The Society for Social Work and Research

2013 Annual Conference

January 16-20, 2013 I Sheraton San Diego Hotel and Marina I San Diego, CA

A Systematical Review of the Use of Structural Equation Modeling in Social Work Journals

Saturday, January 19, 2013
Grande Ballroom A, B, and C (Sheraton San Diego Hotel & Marina)
* noted as presenting author
Junghyun Kim, MA, Doctoral Student, University of Georgia, Athens, GA
David Okech, PhD, Assistant Professor, University of Georgia, Athens, GA
Background and Purpose: The use of structural equation modeling (SEM) in social work research has increased over the past few decades. An earlier systematic review by Guo, Perron, and Gillespie (2009) covering top-ranked social work journals between January 2001 and January 2007 found that only 32 studies used SEM methods. SEM is a powerful multivariate technique integrating measurement approaches and structural approaches and has been applied to various areas such as psychology, education, health sciences, and management over the last 30 years. It has advantages over other techniques since the term covers a family of related procedures including regression, path analysis, general linear modeling, exploratory factor analysis, and confirmatory factor analysis (CFA). Apart from being useful in testing theories, SEM has the flexibility to examine relationships between latent and observed variables across groups and occasions. This study builds on the earlier one by Guo and colleagues and its purpose was to assess the use of SEM in social work journals between February 2007 to date.  

Methods: The study targeted the top 39 journals related to the field of social work provided by the 2010 Journal Citation Reports Social Science Edition. A critical inclusion criteria for the articles in the study meant that one of the authors had to have either a graduate of PhD degree in social work or be affiliated by a school or department of social work. We used SPSS 17.0 for all coded items to reflect how SEM is applied in social work research; what journals use SEM; as well as establish if the articles have improved in quality since Guo and colleagues recommendations for best practices in SEM reporting.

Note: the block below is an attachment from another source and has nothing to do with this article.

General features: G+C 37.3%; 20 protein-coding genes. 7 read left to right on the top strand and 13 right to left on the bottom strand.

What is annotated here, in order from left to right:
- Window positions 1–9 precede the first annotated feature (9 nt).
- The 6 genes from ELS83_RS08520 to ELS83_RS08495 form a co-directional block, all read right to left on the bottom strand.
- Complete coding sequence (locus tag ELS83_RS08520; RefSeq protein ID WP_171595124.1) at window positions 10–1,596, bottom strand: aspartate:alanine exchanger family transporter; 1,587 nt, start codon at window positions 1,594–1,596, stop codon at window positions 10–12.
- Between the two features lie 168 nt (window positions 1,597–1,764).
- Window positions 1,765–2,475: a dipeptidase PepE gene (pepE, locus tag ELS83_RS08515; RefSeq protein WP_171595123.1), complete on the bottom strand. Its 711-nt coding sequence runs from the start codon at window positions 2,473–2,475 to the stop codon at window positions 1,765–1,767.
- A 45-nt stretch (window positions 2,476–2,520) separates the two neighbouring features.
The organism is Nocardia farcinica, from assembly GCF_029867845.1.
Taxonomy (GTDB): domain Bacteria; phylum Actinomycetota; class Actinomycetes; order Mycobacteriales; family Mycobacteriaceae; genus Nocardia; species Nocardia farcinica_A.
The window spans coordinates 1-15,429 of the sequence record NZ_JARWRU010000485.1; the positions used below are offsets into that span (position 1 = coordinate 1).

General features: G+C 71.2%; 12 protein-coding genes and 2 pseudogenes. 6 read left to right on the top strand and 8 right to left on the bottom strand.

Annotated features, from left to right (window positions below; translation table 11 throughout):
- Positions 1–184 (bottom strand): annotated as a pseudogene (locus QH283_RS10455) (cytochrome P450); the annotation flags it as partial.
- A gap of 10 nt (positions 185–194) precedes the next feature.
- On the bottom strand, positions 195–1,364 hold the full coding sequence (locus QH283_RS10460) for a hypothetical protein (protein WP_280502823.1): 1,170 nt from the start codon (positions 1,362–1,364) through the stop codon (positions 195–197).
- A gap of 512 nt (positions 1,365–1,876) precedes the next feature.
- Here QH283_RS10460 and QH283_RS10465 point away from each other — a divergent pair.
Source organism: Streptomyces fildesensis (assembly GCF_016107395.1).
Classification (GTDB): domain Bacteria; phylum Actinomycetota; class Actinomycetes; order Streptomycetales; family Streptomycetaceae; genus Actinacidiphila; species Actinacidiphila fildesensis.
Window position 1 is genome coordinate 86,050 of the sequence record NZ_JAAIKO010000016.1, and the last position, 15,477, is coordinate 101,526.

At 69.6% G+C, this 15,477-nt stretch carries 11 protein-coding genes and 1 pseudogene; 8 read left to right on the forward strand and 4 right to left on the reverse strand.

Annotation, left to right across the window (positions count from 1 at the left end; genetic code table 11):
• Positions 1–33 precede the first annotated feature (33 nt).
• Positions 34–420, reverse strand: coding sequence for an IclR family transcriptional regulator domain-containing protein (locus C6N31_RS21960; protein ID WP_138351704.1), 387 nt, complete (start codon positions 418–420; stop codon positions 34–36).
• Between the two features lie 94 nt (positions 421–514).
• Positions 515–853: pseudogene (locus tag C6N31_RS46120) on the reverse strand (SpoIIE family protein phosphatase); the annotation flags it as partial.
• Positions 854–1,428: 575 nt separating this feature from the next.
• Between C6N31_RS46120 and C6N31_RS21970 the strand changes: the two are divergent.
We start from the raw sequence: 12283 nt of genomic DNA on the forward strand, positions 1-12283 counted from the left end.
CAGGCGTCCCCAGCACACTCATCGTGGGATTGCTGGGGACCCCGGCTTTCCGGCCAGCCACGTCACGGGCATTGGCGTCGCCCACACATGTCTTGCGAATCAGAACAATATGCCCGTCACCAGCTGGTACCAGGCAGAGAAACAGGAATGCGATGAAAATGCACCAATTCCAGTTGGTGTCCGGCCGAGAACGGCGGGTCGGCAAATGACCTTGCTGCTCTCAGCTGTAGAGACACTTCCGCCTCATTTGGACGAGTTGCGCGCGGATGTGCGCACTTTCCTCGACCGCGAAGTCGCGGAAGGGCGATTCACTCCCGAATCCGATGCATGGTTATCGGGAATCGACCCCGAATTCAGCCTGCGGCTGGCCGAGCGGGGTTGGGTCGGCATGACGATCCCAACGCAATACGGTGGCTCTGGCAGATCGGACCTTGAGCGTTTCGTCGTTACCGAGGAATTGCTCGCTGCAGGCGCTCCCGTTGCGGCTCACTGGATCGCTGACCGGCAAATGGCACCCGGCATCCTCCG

Results: We found that the use of SEM has indeed increased over the past few years, with 60 studies using SEM in 16 journals between February 2007 to March 2012. Descriptive statistics also showed that 45% of the articles used SEM with both measurement models and structural models while 36 % of the articles used CFA. Most articles used MPlus (22%), AMOS (14%), and LISREL (14%) for analyses. SEM. Maximum likelihood was the most frequently used (19%) method of estimation while about16% of the articles did not report their method of estimation. Only 29% of the articles modified their initial models for any reason and all articles reported model fits using multiple fit indices.     

Conclusion and Implications: Both the quantity and quality of publications using SEM continues to increase in social work journals. We expect that this will continue as more social work doctoral programs offer the courses or as more students take SEM electives from other departments. However, studies did not report important information related to SEM application as suggested by Guo and colleagues such as colinearity, univariate and multivariate normality, the process of modification, competing models, and missing data analysis process. Further implications on SEM education in social work and application will be discussed.